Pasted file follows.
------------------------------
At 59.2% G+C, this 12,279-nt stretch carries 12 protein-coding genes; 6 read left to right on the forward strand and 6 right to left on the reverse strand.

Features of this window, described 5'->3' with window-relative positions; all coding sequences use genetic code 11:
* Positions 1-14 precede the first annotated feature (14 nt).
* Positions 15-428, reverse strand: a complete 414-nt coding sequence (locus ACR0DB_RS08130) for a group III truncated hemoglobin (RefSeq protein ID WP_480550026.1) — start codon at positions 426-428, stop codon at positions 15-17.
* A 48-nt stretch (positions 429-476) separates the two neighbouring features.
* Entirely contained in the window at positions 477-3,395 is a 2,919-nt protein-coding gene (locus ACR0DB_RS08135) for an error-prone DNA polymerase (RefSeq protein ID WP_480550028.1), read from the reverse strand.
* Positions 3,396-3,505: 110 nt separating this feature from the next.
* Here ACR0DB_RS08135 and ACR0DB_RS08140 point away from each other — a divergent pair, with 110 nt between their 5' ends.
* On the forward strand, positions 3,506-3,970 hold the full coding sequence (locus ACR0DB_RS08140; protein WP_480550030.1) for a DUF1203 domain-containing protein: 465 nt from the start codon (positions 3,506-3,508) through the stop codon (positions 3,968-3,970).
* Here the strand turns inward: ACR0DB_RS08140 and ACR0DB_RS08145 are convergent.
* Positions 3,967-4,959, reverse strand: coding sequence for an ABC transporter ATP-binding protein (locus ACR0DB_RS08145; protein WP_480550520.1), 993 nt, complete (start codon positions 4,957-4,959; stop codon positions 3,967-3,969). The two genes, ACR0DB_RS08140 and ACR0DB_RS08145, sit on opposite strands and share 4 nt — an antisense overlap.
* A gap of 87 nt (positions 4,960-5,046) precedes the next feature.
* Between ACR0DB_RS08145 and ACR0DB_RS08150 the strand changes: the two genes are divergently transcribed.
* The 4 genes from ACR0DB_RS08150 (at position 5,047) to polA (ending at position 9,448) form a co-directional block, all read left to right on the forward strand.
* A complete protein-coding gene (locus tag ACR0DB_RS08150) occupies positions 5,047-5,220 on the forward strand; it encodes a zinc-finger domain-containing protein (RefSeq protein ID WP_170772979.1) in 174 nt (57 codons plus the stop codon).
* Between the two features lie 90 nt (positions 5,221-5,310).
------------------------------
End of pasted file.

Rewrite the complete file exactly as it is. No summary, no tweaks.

At 59.2% G+C, this 12,279-nt stretch carries 12 protein-coding genes; 6 read left to right on the forward strand and 6 right to left on the reverse strand.

Features of this window, described 5'->3' with window-relative positions; all coding sequences use genetic code 11:
* Positions 1-14 precede the first annotated feature (14 nt).
* Positions 15-428, reverse strand: a complete 414-nt coding sequence (locus ACR0DB_RS08130) for a group III truncated hemoglobin (RefSeq protein ID WP_480550026.1) — start codon at positions 426-428, stop codon at positions 15-17.
* A 48-nt stretch (positions 429-476) separates the two neighbouring features.
* Entirely contained in the window at positions 477-3,395 is a 2,919-nt protein-coding gene (locus ACR0DB_RS08135) for an error-prone DNA polymerase (RefSeq protein ID WP_480550028.1), read from the reverse strand.
* Positions 3,396-3,505: 110 nt separating this feature from the next.
* Here ACR0DB_RS08135 and ACR0DB_RS08140 point away from each other — a divergent pair, with 110 nt between their 5' ends.
* On the forward strand, positions 3,506-3,970 hold the full coding sequence (locus ACR0DB_RS08140; protein WP_480550030.1) for a DUF1203 domain-containing protein: 465 nt from the start codon (positions 3,506-3,508) through the stop codon (positions 3,968-3,970).
* Here the strand turns inward: ACR0DB_RS08140 and ACR0DB_RS08145 are convergent.
* Positions 3,967-4,959, reverse strand: coding sequence for an ABC transporter ATP-binding protein (locus ACR0DB_RS08145; protein WP_480550520.1), 993 nt, complete (start codon positions 4,957-4,959; stop codon positions 3,967-3,969). The two genes, ACR0DB_RS08140 and ACR0DB_RS08145, sit on opposite strands and share 4 nt — an antisense overlap.
* A gap of 87 nt (positions 4,960-5,046) precedes the next feature.
* Between ACR0DB_RS08145 and ACR0DB_RS08150 the strand changes: the two genes are divergently transcribed.
* The 4 genes from ACR0DB_RS08150 (at position 5,047) to polA (ending at position 9,448) form a co-directional block, all read left to right on the forward strand.
* A complete protein-coding gene (locus tag ACR0DB_RS08150) occupies positions 5,047-5,220 on the forward strand; it encodes a zinc-finger domain-containing protein (RefSeq protein ID WP_170772979.1) in 174 nt (57 codons plus the stop codon).
* Between the two features lie 90 nt (positions 5,221-5,310).